The Hypothalamus-Pituitary-Thyroid (HPT) Axis

 

The thyroid is an important organ that controls the metabolism of the body, which is the process by which your body converts what you eat and drink into energy. However, it can be difficult to understand the extent to which your day-to-day life can be affected if the thyroid is not functioning properly.  We’ve designed this diagram of the Hypothalamus – Pituitary – Thyroid (or HPT) axis so it’s easy to understand, but we’ve also elaborated further below.

I find it helpful to imagine this pathway as a cascade of dominos. Each falling domino causes another domino to fall and so on. If all the dominoes are lined up well, then everything goes smoothly. However, any disruptions along the way can mean problems and cause thyroid-related issues. Here’s how it’s all supposed to work:

  • The hypothalamus, located in the brain, senses the level of thyroxine (T4) and triiodothyronine (T3)  in the body and then responds accordingly. The hypothalamus releases thyrotropin-releasing hormone (TRHif the levels of T4 are low. Think of this as the first domino in the sequence.
  • TRH stimulates the pituitary gland to produce another hormone called thyroid-stimulating hormone (TSH).
  • TSH stimulates the thyroid gland to produce the hormones thyroxine (T4) as well as some triiodothyronine (T3). T4 is produced in larger amounts but is inactive.
  • The inactive T4 is converted to active T3 in organs like the liver and kidneys. T4 and T3 hormones are taken up by tissues and cells to fuel the essential functions of the body.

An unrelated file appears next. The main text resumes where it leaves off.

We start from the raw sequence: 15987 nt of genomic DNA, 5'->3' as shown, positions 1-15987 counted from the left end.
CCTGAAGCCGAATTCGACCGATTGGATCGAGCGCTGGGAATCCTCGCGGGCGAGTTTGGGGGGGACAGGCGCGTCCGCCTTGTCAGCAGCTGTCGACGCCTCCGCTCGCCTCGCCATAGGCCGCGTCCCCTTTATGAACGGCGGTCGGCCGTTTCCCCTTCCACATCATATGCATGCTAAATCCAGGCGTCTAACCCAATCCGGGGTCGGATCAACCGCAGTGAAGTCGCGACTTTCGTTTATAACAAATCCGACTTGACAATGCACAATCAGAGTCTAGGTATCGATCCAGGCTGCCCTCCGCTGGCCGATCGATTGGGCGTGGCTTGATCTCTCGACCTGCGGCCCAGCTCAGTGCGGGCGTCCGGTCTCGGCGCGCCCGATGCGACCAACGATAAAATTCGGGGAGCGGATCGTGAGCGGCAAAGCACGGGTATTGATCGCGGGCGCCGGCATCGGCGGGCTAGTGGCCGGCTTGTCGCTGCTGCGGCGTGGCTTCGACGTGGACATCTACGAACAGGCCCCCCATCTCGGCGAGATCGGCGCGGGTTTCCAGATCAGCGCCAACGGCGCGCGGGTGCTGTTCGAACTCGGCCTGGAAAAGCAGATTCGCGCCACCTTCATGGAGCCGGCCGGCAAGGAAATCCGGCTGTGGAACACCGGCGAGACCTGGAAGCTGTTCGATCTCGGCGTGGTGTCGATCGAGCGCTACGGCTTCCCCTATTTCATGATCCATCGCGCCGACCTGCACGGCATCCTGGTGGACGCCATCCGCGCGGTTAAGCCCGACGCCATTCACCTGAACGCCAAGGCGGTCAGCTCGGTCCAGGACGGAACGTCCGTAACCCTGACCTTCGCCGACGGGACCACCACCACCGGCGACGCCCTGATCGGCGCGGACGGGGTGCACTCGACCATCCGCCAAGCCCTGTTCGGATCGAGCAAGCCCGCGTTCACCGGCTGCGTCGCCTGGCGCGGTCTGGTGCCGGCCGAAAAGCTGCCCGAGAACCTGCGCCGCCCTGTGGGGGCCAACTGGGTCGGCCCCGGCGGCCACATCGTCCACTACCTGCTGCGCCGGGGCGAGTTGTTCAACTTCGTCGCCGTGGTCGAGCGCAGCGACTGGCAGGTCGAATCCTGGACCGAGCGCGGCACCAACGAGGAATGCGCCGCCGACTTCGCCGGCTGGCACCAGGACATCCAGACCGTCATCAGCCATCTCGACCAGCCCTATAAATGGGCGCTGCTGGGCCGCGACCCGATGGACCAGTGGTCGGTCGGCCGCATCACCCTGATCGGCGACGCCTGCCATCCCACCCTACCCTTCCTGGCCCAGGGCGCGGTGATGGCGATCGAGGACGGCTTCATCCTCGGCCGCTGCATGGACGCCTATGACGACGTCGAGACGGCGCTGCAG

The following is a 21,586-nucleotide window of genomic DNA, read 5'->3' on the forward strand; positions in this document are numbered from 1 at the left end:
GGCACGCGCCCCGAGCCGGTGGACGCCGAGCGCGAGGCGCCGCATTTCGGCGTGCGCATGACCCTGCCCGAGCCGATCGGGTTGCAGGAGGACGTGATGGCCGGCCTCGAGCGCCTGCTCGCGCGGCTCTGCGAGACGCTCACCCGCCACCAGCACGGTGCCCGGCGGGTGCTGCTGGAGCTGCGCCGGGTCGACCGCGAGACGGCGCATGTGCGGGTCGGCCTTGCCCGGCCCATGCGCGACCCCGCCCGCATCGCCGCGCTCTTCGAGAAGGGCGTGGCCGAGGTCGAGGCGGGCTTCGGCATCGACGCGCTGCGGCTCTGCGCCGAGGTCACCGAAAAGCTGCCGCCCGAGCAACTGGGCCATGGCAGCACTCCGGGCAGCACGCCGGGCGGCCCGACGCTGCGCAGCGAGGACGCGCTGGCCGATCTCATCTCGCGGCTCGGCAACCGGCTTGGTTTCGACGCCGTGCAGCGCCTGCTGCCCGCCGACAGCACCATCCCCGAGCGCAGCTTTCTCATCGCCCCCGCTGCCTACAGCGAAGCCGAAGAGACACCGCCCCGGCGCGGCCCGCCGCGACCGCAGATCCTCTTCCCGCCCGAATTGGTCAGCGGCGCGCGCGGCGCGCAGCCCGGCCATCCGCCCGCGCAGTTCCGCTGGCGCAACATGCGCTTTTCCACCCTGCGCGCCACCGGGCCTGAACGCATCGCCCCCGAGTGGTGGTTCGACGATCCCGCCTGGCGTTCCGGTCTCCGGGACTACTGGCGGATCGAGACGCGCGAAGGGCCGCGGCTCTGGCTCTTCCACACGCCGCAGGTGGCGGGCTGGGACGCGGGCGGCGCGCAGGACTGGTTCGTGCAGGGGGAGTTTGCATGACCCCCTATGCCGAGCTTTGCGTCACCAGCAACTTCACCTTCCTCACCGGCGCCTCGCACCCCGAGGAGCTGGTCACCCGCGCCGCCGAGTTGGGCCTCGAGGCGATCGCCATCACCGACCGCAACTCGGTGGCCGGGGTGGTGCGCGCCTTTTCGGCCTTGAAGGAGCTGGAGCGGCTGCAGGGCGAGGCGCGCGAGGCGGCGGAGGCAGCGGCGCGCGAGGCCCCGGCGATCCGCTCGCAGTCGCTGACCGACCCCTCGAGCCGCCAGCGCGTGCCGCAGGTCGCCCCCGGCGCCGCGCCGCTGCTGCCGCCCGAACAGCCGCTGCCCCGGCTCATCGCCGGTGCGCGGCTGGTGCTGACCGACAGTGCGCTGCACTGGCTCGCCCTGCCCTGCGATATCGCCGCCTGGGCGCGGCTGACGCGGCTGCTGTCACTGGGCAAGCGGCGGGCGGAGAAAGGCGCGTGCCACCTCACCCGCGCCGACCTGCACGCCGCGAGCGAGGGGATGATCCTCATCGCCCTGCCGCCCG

• The new levels of T4 and T3 in the body are detected once more by that hypothalamus. If these levels are too high, then the hypothalamus produces less TRH. So, then less TRH means less TSH which means less T4 and T3… But then if the hypothalamus registers that the levels of T4 and T3 are too low, it increases TRH again, and the whole pathway continues in this self-regulating way.

That is how the HPT axis is supposed to work. There are a number of reasons why this may not go according to plan, which will be explored in another post!

Resources:

http://www.yourhormones.info/hormones/thyrotropin-releasing-hormone/

http://www.yourhormones.info/hormones/thyroxine/

http://www.yourhormones.info/hormones/triiodothyronine/

 

 

 

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Nadha Hassen

Founder at Thyroid Transitions
Nadha is a health researcher and chronic illness advocate based in Toronto. A "thyroidless thriver", she strives to support people at all stages of their thyroid process. She is currently a PhD student and received her Master of Public Health (MPH) from the University of Toronto, specializing in Health Promotion.
Posted in Thyroid Health Info.

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